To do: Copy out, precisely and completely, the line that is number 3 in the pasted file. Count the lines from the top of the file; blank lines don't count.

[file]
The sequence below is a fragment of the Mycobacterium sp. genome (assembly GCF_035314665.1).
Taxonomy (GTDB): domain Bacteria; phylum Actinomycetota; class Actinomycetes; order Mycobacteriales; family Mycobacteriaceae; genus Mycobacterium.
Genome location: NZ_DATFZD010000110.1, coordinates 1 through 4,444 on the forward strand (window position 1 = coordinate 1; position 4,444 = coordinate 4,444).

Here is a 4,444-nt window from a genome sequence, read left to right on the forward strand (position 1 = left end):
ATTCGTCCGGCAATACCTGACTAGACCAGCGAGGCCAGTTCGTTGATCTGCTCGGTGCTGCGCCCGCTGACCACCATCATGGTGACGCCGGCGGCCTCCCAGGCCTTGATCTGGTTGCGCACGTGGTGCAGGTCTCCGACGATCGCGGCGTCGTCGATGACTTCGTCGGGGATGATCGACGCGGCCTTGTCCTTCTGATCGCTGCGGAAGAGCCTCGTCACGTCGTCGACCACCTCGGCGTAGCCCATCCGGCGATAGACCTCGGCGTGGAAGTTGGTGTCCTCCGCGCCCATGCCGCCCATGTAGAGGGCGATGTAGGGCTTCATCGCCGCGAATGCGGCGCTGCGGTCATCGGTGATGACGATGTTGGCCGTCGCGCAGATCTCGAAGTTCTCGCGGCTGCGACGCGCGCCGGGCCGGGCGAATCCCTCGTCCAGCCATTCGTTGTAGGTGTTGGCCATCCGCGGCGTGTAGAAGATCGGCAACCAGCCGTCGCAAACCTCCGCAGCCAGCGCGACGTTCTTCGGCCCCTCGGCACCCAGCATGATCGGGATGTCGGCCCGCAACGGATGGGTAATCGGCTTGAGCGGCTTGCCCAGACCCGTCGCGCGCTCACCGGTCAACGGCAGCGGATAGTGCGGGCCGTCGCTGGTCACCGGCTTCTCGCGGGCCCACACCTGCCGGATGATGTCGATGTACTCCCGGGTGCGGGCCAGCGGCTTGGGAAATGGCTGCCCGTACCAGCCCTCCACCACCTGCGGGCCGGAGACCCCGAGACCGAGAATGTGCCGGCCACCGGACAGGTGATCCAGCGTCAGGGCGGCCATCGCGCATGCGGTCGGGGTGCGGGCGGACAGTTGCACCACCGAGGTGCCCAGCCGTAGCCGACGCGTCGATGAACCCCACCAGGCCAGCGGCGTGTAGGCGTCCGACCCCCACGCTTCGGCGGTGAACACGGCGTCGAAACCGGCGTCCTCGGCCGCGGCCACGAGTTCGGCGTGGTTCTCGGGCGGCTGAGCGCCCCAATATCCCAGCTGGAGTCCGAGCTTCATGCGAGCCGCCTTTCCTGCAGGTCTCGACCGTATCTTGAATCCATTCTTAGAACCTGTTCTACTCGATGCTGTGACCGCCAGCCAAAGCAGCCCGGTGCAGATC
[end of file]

Genome location: NZ_DATFZD010000110.1, coordinates 1 through 4,444 on the forward strand (window position 1 = coordinate 1; position 4,444 = coordinate 4,444).